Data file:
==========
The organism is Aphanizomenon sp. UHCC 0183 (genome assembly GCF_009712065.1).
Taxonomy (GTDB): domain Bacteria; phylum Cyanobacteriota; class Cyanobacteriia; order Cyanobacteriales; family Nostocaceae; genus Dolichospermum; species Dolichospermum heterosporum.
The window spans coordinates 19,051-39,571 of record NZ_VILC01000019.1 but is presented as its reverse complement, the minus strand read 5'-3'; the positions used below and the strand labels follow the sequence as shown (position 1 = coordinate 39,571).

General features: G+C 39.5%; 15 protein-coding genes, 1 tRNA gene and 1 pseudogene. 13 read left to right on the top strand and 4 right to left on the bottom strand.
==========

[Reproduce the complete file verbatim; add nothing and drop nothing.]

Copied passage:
The organism is Aphanizomenon sp. UHCC 0183 (genome assembly GCF_009712065.1).
Taxonomy (GTDB): domain Bacteria; phylum Cyanobacteriota; class Cyanobacteriia; order Cyanobacteriales; family Nostocaceae; genus Dolichospermum; species Dolichospermum heterosporum.
The window spans coordinates 19,051-39,571 of record NZ_VILC01000019.1 but is presented as its reverse complement, the minus strand read 5'-3'; the positions used below and the strand labels follow the sequence as shown (position 1 = coordinate 39,571).

General features: G+C 39.5%; 15 protein-coding genes, 1 tRNA gene and 1 pseudogene. 13 read left to right on the top strand and 4 right to left on the bottom strand.